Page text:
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The Impact Of Changes On Trucker’s Lives

Jim McCormack

Next, although trucking accidents have reached an all-time low based on 60 years of research, the government decided to change the rules and reduce the number of hours a trucker can spend on the road and they’re trying to reduce them even farther.  The 11-hour rule limits the number of hours a driver can be behind the wheel within a 24-hour period.  The new 34-hour reset rule says you have to be in a home terminal between 1:00 am and 5:00 am in order to ensure that two periods of overnight rest are part of the deal.  The problem with the change is that truckers often keep hours much different from the 9 to 5 types that drive a desk every day.  This can leave freight sitting during the 34 hours when it should be on the road.

 

Associated with this is the 34-hour restart, which prevents the chance of getting two restarts within a week.  Lastly, is the new 8-hour break rule that states you have to take 30 minutes off for every 8 hours on the road.  This is especially problematic if you’re minutes from your delivery site and there are no exceptions allowed.  This also limits the possibility of a mid-shift meal during a run.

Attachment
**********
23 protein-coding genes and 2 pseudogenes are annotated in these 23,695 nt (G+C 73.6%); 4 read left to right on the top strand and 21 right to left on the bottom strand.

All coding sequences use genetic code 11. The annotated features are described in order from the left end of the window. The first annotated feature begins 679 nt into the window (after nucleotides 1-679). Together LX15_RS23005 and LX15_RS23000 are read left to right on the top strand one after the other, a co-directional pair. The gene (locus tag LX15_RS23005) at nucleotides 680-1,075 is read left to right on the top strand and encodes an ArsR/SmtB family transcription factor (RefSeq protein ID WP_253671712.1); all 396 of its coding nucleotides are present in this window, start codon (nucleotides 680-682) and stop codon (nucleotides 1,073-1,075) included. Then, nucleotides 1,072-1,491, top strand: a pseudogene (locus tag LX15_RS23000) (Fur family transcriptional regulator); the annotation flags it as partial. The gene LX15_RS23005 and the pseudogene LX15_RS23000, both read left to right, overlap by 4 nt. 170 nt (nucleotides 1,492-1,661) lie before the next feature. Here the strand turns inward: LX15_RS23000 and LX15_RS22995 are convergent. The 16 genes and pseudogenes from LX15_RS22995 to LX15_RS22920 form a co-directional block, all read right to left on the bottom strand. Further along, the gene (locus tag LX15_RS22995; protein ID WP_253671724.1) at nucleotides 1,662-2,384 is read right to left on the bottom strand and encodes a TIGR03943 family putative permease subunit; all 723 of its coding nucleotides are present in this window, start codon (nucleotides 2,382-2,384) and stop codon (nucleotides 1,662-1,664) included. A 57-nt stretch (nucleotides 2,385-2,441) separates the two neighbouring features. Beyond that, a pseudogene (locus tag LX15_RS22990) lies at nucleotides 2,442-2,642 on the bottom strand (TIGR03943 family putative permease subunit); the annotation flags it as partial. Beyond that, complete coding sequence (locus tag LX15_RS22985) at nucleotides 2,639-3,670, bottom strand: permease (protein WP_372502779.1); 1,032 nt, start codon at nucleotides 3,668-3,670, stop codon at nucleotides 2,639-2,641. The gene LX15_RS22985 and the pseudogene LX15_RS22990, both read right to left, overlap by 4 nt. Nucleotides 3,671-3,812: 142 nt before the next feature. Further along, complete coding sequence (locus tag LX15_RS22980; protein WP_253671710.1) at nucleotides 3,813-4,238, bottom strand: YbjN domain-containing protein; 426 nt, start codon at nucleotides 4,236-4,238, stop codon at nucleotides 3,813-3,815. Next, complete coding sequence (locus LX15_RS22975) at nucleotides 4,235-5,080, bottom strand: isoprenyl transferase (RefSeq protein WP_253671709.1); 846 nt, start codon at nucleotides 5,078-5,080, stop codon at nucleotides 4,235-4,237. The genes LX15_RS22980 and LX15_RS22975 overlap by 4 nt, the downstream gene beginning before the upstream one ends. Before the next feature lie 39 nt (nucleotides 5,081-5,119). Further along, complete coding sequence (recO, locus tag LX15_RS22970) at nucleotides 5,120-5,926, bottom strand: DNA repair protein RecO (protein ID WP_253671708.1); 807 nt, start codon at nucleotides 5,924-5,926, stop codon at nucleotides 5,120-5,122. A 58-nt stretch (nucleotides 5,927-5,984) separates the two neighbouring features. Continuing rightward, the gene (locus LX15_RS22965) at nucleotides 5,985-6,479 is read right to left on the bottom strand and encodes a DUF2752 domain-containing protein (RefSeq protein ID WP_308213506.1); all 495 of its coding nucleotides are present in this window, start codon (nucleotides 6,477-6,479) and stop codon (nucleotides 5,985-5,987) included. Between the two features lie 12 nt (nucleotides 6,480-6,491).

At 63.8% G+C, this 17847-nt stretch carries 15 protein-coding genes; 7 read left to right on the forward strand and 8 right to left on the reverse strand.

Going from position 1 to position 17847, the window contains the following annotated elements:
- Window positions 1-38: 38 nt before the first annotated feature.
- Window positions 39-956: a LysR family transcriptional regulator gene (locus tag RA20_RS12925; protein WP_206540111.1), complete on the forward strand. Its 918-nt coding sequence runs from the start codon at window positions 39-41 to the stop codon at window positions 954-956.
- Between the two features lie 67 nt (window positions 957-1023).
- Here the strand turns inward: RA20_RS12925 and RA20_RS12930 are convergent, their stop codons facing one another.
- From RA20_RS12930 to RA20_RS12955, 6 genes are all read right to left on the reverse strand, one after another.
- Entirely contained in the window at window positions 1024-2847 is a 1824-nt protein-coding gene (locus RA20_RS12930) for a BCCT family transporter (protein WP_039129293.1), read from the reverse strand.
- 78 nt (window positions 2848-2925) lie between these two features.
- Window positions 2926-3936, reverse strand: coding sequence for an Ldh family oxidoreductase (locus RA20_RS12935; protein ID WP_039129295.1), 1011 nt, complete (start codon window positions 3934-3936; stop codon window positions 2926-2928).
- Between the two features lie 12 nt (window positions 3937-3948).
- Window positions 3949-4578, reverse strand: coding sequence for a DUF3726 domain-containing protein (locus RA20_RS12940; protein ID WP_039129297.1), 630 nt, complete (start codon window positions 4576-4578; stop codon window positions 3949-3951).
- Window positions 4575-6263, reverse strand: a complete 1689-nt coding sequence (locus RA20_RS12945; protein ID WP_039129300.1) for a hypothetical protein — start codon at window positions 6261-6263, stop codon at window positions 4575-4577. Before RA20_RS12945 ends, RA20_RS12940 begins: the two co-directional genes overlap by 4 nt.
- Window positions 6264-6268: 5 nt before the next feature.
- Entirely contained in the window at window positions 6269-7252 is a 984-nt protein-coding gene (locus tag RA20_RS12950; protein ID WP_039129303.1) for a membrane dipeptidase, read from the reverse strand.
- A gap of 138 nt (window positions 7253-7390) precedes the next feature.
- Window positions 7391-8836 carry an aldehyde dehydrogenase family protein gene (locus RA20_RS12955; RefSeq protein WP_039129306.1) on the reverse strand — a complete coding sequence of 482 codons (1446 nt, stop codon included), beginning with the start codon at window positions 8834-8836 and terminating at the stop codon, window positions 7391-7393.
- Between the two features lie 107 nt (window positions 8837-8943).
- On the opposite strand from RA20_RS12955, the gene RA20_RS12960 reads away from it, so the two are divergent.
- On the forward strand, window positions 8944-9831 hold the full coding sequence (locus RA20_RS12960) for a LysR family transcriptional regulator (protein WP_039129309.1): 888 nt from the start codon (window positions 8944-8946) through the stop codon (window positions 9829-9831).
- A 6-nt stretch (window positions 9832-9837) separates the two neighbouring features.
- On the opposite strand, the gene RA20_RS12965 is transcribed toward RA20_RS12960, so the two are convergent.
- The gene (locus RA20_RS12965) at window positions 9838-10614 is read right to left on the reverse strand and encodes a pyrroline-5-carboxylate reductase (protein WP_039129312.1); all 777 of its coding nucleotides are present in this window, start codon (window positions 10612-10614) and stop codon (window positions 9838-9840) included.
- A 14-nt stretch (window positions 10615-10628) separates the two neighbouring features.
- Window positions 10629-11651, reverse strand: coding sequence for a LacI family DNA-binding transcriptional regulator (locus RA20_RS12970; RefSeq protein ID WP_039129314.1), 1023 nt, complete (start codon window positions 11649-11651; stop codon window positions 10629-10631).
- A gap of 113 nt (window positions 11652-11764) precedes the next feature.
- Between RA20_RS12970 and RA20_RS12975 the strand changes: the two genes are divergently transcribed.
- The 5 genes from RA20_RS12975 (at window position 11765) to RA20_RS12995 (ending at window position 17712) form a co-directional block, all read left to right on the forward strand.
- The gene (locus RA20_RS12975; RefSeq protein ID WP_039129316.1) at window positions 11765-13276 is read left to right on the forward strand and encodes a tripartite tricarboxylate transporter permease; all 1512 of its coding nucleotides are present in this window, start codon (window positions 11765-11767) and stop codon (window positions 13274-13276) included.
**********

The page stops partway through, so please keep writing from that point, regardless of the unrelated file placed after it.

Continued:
The Comprehensive Safety Analysis, CSA, system created by FMCSA is new and was designed to get rid of bad drivers.  When caught by the powers that be, bad behavior points are added to a record.  Too many points and a driver becomes a hiring risk.  Since the trucking company also gets dinged for their driver’s behavior, it can negatively impact the company as well as jeopardize the driver’s livelihood.  The problem is that everything creates a ding including warnings such as burnt out tail lights or missing mud-flaps.

 

Lastly are the much cursed electronic logs, which is the industry’s way of preventing cheating that was common in log entries in the past.  Although it makes drivers run legal logs, there’s still a question about how safe it makes drivers on the road.  According to many truckers, the trucking industry’s technological brain-child is inflexible and some state that even these can be altered to look legitimate, although the jury’s still out on this one.  The bigger question is, “How does this improve safety?”

There’s no doubt that legal mandates are changing the industry, but the question remains whether or not it’s safer on the road for truckers.  Most drivers state that continual changes are killing the potential to earn a good income and are a pain-in-the-neck, even though trucking companies seem to be okay with the changes.  All these changes go into effect July 1, 2013, but with fewer cops on the road they may just be a moot point since there won’t be anyone left to enforce them.